We determine to handle him as little as possible. He returns for a meal an hour or so later. He eats – and waits. We do not pick him up to talk as we usually do. He nudges Bob’s finger a few times as if to say, C’mon, pick me up.
Of course Bob gives in.
In fact, at one point during the day Gork allows Ellen to put him in his cage, though she leaves the door open. He is wet and shivery, she says. He fluffs his feathers and only stays a moment before he flies off.
He has peanut butter and cornmeal for supper, but he is not terribly hungry, perhaps because he has just caught a caterpillar, eaten half and dropped the other half. Does he have to learn how to hold it, or does the caterpillar taste bad? Then he is gone.
Friday, July 27
He eats a little, pecking at the food instead of having it shoved into his mouth. He’s growing up at last, I think. A few drops of rain fall. It is to be a wet morning. Later I look around for him and call him but cannot find him.
As the rain becomes heavy I look out the window and see him in the hawthorne tree. He has come home. But this is a wet home. I go outside and he hops onto my finger. As I walk with him to the cage, he flies from me. Either he no longer likes me to walk while on my finger, or he does not like the rain pelting him or he cannot bear the thought of the cage.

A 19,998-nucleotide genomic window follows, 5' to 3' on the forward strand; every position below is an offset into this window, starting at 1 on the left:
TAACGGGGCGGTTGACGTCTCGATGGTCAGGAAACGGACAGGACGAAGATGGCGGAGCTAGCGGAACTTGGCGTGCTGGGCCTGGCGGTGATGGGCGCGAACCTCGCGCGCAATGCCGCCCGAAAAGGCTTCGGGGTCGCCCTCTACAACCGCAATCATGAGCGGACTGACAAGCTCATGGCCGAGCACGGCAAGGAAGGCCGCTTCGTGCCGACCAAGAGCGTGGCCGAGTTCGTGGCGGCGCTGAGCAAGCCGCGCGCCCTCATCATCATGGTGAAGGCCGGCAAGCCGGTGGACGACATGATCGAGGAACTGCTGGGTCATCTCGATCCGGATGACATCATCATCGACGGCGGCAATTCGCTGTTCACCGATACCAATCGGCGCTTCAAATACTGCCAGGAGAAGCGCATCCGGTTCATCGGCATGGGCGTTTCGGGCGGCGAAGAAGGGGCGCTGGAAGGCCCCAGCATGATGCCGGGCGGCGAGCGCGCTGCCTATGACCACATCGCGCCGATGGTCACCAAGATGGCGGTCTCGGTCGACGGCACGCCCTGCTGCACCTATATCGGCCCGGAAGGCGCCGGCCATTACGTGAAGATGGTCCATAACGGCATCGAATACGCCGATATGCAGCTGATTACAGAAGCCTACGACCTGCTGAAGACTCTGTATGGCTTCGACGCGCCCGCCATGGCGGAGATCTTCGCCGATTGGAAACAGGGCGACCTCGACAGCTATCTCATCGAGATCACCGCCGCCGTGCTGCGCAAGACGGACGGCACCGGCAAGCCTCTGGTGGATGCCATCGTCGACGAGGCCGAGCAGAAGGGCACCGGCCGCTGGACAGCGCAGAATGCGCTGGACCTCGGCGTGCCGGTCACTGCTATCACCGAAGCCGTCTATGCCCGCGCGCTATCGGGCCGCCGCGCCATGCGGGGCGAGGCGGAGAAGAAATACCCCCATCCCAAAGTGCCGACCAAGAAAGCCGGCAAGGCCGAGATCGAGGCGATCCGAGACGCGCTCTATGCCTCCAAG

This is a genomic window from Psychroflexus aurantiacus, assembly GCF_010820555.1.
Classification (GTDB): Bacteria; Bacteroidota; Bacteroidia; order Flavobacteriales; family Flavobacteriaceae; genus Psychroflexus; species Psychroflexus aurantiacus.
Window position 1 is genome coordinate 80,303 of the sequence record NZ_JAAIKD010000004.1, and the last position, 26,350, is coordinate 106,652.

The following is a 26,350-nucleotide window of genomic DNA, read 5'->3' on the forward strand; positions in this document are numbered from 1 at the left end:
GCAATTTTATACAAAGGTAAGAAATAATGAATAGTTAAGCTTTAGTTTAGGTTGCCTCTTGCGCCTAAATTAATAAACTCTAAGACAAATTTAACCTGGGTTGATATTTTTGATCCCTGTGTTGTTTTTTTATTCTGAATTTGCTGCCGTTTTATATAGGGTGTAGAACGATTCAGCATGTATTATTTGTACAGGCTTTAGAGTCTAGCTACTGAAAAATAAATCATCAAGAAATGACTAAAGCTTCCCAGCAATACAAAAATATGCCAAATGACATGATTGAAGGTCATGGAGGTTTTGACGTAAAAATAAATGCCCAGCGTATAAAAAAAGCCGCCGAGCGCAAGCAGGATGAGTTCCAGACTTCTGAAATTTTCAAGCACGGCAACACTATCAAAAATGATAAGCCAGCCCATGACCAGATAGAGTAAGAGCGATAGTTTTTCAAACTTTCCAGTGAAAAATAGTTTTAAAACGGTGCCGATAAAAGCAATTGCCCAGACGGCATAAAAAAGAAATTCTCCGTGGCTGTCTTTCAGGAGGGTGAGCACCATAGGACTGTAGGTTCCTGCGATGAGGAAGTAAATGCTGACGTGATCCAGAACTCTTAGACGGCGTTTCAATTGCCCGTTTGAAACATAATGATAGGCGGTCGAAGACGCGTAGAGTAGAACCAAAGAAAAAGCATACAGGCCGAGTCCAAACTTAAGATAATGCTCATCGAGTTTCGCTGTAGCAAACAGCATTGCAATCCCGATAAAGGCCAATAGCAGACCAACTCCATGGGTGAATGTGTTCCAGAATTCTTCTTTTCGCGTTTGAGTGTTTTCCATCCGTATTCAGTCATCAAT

When I try to retrieve him from a cherry tree, he flutters out of reach toward the young hemlock trees, skidding down one of the boughs and out of sight. He is wet and soggy, prime bird bait for a cat if cats prowl on rainy days. I go to retrieve him but he has disappeared. I call him but there is no sound. I see him nowhere. I hear him nowhere.
He is calling by the time Ellen comes out to look for him. She finds him on the lower branch of a rhododendron, unable to fly now. She picks him up, claps her thumb over his claws as she holds him on her fingers and puts her other hand over him. He submits to her care and she places him in his cage.
He remains there, preening, until he dries out and the rain has turned misty. Then the cage becomes intolerable. He no longer sits contentedly, occasionally chirping for attention. The restlessness returns.
Meanwhile, the cat is lying in wait under the cotoneaster near the cage. Gork hops nervously from perch to perch in his cage, and every blue jay screeching from the free world intensifies his longing. Cat or no cat, we give him some food and set him free, confident he can now fly well enough to escape a prowling cat.
Later, he brings a couple of friends for lunch. They fly away, however, before lunch is served. Still later, a couple of moochers mimicking Gork’s cries fly down. They fool us so completely, we begin to get more food.
Rascals! Are they trying to cash in on a good thing? When we put food out, however, they disappear. We decide they are too wild to take a chance at meeting us. Will they overcome their fear of humans by hobnobbing with Gork?